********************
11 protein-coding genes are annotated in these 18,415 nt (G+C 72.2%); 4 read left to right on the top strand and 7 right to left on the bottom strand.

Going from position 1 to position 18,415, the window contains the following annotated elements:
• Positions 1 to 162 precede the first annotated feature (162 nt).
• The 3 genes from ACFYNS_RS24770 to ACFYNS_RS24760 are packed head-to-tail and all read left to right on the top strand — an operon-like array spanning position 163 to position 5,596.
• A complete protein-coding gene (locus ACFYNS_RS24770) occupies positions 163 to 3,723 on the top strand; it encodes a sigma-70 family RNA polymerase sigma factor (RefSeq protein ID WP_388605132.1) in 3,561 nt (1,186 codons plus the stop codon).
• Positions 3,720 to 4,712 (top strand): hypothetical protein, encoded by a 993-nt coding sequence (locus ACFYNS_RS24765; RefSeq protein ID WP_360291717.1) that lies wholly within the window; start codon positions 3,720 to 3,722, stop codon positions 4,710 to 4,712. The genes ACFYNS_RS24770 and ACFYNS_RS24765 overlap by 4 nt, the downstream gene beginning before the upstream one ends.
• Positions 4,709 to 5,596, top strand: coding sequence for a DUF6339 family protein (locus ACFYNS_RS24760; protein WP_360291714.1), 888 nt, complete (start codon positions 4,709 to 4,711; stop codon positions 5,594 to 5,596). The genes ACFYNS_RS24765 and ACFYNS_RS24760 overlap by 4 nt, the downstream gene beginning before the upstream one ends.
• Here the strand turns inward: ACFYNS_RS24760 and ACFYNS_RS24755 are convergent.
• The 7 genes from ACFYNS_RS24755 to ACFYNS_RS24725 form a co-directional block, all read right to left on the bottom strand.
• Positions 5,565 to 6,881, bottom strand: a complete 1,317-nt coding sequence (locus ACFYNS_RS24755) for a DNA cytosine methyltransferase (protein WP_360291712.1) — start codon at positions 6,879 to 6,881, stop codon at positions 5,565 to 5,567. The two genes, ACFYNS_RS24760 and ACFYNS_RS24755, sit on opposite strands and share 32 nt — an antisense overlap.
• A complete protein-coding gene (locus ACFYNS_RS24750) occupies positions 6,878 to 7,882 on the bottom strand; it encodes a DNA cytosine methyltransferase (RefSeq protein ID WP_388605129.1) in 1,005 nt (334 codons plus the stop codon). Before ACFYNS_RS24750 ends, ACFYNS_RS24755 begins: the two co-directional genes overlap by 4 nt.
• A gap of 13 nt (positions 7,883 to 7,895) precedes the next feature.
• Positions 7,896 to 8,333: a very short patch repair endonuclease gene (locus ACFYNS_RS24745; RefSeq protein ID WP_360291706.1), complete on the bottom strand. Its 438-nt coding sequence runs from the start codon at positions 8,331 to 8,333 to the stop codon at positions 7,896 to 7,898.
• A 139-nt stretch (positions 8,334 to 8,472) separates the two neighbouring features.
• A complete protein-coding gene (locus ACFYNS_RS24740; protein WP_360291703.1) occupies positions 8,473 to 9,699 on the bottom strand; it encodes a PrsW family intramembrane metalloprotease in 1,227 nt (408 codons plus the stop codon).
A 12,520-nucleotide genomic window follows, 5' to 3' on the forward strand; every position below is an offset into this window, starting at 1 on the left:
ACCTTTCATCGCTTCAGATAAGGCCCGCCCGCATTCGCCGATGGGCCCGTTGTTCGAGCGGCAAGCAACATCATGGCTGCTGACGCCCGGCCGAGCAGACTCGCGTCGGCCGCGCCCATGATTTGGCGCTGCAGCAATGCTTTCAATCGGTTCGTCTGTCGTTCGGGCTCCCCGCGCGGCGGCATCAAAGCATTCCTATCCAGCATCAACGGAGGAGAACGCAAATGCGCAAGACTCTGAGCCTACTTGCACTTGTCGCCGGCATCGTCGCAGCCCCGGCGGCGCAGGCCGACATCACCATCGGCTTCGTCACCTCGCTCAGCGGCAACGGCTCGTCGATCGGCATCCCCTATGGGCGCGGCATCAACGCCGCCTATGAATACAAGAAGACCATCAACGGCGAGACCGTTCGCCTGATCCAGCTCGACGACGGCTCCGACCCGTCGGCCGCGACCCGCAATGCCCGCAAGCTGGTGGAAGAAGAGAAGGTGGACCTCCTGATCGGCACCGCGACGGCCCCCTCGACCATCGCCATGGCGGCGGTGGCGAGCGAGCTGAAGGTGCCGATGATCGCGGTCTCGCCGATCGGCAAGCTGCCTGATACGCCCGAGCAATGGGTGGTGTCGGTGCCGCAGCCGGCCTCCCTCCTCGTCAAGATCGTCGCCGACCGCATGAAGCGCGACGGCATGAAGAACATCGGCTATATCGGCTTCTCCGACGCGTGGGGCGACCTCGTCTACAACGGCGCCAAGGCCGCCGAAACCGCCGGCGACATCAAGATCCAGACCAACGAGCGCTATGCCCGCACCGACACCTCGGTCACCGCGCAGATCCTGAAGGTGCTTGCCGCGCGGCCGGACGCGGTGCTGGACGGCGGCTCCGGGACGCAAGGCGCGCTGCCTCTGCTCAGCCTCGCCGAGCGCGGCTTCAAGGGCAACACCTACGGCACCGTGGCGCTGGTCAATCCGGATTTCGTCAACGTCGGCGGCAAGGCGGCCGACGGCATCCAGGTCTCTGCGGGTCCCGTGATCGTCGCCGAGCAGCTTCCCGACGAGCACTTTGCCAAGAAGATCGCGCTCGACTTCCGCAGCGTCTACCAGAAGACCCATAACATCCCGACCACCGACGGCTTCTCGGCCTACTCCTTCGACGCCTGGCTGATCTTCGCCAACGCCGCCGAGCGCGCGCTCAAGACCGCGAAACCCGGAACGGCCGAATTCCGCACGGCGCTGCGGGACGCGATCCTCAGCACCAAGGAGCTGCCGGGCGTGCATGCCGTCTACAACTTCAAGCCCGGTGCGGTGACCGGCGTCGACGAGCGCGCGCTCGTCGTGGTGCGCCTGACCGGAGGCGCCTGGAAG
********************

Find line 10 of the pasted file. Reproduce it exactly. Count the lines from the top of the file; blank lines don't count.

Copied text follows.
• Positions 5,565 to 6,881, bottom strand: a complete 1,317-nt coding sequence (locus ACFYNS_RS24755) for a DNA cytosine methyltransferase (protein WP_360291712.1) — start codon at positions 6,879 to 6,881, stop codon at positions 5,565 to 5,567. The two genes, ACFYNS_RS24760 and ACFYNS_RS24755, sit on opposite strands and share 32 nt — an antisense overlap.